Sensei History



Sensei History

1683 Wang Ji — A Chinese envoy who taught Kempo in Tomari, Okinawa. The Wanshu

kata is still practiced in Tomari-te.

1756 Kusanku — A Chinese who taught Kempo in Shuri, Okinawa. He was originally

from the Fukien province.

Peichin Takahara (1683-1760)– Taught Kempo in Akata, Okinawa (near Shuri).

1762 “Karate” or “To-Te” or “Todei” Shungo Sakugawa (1733-1815) — Completed

training in Akata. He also studied for years in China, and later established the

Dojo Etiquette.

1816 “Bushi” Sokon Matsumura (1792-1893) — Completed training in Shuri. He was

the first to systemize Karate, and to name his style (Shuri-te) after something other

than his own name. He is also accredited as having formulated Basai Dai.

“Tonochi” Yasutsune Azato (1828-1906)– Trained in shuri with Itosu.

1846 “Ankoh” Yasutsune Itosu (1830-1915) — Trained in Shuri. Completed training

between 1890-1900, and in 1901 he opened the first school of Karate to the public,

in the Okinwawa Middle School. He was close friends with Azato. (Ankoh=Iron



Arakaki Sokon Matsumura

Gichin Funakoshi (1868-1957) — Trained in Shuri, introduced Shotokan (lit.

“House of little Tiger”) to Japan in 1922. Father of Japanese Karate.


1910 “Saru” Choki Motobu (1871-1944)– Received shodan in Shuri. Accredited as being the first to systemize kata. (Saru=Monkey)

Woo Lu Chin — China

Kanryo Higashionna (1845-1915) — Studied in China for 5-18 years. Close friend

of Itosu Sensei.

Chojun Miyagi (1888-1953) — Founded and taught (with Gogen Yamaguchi)

Gojuryu, after learning Chinese Shorei from 1902-1915.

Gogen “The Cat” Yamaguchi (1909-1989) — Taught Gojuryu with Miyagi.

Sonei Chu — Japan

Masutatsu Oyama (1923-1994) — Teacher of Shotokan and author of several books,

including “What is Karate” and “This is Karate.” He is also the founder of


1930 Tung Gee Hsiang — Received shodan in Canton, China. Possible nephew of

Choki Motobu.


1942 Robert A. Trias (1922-1989) — Received shodan in Tulagi. Known as the father of

American Karate, as he introduced the art to the U.S. in 1946. He subsequently

formed the USKA.


Dr. James Mitose (1916-1981) — Studied from 1921-36 in Kyushu, Japan. He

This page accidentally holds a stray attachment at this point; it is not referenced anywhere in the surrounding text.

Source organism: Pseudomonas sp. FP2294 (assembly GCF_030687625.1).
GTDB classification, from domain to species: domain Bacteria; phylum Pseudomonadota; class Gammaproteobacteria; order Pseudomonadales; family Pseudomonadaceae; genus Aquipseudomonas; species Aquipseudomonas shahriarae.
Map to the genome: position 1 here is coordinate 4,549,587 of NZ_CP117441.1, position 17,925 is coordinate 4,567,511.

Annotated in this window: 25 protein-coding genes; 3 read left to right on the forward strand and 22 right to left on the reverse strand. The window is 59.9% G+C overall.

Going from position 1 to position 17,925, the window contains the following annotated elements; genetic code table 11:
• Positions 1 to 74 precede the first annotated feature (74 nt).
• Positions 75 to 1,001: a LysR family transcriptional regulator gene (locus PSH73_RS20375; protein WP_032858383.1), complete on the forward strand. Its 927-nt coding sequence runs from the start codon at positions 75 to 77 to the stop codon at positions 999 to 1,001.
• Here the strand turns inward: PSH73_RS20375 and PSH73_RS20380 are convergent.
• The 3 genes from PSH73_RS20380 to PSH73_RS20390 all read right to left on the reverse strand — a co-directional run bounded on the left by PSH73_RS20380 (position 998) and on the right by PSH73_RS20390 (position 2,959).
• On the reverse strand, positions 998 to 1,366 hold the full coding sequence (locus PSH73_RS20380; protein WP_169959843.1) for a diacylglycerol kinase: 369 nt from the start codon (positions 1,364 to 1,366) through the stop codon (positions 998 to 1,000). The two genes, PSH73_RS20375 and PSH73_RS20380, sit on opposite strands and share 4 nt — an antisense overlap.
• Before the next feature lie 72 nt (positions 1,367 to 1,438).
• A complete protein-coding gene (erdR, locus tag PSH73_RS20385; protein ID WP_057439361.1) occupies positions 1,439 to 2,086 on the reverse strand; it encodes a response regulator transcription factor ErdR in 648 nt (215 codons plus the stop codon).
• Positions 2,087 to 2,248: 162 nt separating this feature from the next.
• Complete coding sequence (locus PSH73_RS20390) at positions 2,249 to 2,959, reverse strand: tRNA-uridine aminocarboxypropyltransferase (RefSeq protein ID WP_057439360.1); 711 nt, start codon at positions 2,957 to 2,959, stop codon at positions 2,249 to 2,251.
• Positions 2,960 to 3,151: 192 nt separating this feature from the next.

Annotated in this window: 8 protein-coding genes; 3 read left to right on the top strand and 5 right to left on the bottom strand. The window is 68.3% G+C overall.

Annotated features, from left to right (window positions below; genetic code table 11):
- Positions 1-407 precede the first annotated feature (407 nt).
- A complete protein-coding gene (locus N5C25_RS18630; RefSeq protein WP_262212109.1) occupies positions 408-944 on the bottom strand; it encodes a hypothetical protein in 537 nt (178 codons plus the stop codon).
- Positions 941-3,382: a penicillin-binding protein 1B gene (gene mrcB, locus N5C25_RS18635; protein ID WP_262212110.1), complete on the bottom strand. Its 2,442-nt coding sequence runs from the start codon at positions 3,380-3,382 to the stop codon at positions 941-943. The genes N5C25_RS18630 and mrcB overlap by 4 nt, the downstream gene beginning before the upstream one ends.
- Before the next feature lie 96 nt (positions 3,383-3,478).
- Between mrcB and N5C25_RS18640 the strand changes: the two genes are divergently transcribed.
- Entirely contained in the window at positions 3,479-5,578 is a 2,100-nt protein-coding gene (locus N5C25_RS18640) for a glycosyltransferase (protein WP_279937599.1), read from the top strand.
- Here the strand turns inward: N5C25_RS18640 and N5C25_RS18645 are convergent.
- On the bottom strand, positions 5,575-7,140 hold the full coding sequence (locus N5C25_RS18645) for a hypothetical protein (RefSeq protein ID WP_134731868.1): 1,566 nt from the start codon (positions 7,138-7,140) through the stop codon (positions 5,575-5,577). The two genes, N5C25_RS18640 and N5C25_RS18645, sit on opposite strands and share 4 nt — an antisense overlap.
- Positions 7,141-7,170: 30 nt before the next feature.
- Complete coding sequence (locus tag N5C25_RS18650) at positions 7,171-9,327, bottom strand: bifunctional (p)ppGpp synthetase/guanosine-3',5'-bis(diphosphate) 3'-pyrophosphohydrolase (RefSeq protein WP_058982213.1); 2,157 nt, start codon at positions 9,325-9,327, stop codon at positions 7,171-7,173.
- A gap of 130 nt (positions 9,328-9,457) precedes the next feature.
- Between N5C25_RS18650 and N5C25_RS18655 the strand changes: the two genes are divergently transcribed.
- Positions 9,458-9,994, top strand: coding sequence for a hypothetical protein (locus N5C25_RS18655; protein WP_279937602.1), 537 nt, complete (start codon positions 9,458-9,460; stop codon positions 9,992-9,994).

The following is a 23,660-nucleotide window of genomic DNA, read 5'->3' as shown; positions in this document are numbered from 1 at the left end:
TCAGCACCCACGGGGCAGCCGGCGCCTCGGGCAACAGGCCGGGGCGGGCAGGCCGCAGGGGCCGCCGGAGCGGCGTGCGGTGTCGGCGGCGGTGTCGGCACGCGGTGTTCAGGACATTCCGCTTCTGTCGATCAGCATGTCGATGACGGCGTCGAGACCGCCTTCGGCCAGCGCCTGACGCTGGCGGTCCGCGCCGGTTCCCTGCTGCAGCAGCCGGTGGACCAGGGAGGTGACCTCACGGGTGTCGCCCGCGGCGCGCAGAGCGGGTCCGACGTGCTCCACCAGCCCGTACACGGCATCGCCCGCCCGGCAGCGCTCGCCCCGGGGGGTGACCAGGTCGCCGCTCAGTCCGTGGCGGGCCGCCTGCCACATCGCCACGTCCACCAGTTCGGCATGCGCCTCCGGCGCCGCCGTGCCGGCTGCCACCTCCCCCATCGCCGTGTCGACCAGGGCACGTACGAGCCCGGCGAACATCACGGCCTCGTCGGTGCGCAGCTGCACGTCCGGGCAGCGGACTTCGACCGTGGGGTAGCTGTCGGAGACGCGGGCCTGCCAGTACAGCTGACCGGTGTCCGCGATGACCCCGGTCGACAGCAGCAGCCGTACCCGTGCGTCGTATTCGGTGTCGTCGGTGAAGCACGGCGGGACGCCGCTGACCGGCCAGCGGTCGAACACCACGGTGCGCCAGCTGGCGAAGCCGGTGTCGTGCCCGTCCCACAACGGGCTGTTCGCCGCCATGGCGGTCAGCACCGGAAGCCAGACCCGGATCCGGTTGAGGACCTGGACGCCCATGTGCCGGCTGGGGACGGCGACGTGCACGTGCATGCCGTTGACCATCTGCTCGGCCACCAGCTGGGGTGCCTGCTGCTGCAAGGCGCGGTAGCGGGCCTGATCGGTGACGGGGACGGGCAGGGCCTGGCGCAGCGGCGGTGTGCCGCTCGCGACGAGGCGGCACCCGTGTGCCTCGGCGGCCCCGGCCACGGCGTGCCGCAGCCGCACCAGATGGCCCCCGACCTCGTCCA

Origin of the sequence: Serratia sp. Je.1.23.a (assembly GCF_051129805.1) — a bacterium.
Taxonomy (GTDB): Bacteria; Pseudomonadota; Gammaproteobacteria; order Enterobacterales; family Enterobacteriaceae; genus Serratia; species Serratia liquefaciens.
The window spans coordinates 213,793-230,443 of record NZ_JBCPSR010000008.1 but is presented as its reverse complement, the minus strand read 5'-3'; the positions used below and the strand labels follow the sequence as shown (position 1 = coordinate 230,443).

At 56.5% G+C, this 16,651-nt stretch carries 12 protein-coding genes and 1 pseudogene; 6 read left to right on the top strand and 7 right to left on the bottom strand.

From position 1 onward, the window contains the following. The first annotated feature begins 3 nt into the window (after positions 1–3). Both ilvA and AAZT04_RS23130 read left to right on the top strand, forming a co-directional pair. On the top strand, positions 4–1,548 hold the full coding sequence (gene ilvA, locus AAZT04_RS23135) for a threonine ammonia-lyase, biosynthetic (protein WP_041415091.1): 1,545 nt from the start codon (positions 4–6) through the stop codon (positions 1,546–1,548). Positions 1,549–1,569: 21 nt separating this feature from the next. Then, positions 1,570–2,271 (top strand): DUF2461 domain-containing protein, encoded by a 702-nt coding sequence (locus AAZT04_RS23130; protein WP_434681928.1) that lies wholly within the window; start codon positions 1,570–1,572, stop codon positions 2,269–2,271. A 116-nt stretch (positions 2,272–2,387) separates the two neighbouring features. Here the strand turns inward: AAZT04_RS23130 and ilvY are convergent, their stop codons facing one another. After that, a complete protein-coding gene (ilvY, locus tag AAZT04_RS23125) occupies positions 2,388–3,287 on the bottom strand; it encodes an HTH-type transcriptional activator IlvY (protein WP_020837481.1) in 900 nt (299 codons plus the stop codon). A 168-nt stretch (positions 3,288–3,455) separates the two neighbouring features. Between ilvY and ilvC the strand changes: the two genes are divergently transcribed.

studied Kempo in Bodhidharma’s Shaolin Kung Fu.

William K. S. Chow (1914-1987) — One of the first to teach Kempo in 1944, in

Honolulu. He was one of only five of Mitose’s students ever to reach shodan.

Adriano Emperado (1926- ) — Originally learned Kempo, and received

shodan sometime after 1949. He also founded, with four others (Walter

Choo-Karate; Joseph Holke-Judo; Frank Ordonez-Jujitsu; Clarence Chang-Chinese

Boxing) Kajukenbo, in 1947.

Chao Hsu Lai

Kentsu Yabu (1866-1937) — A student of Itosu’s, and the only known master ever to defeat Motobu in a shiai. He aided Itosu to open Karate to the public.

Ankichi Arakiki (1899-1927) — Born in Shuri. Around 1921, he trained with

Chotoku Kyan, and later taught Soshin Nagamine, who was predominant in


Richard Kim (1917-2001) — Aside from Karate, Kim studied T’ai ChiCh’uan in China,

along with Pa-kua. He is known as the foremost historian of the martial arts in the

U.S., and has written many books, including “The Weaponless Warriors.”

1960 Phillip Koeppel (1938- ) — Received shodan from Master Trias in Peoria (through

the mail). There, he taught with Master William Foster. He began his training with

Kim and Yahito Kauaguchi in 1956 in the Japanese Islands, where he was fighting

in the U.S. Navy. He then continued with Emperado in Hawaii. He was one of the

co-promoters of the first World Karate Tournament, held in Chicago, in 1963.

Lo Wei Doun — Shanghai, 1930’s

1963 Reverend William H. Foster (1913-1994) — Received shodan from Master Koeppel.

He began studying the martial arts with Lo Wei Doun in 1937, after boxing for

several years. Later, in 1960, he met Master Koeppel in Peoria, where they

opened a school. He subsequently founded the Yin Yang Do Karate Association,

and taught in Kenosha, Wisconsin.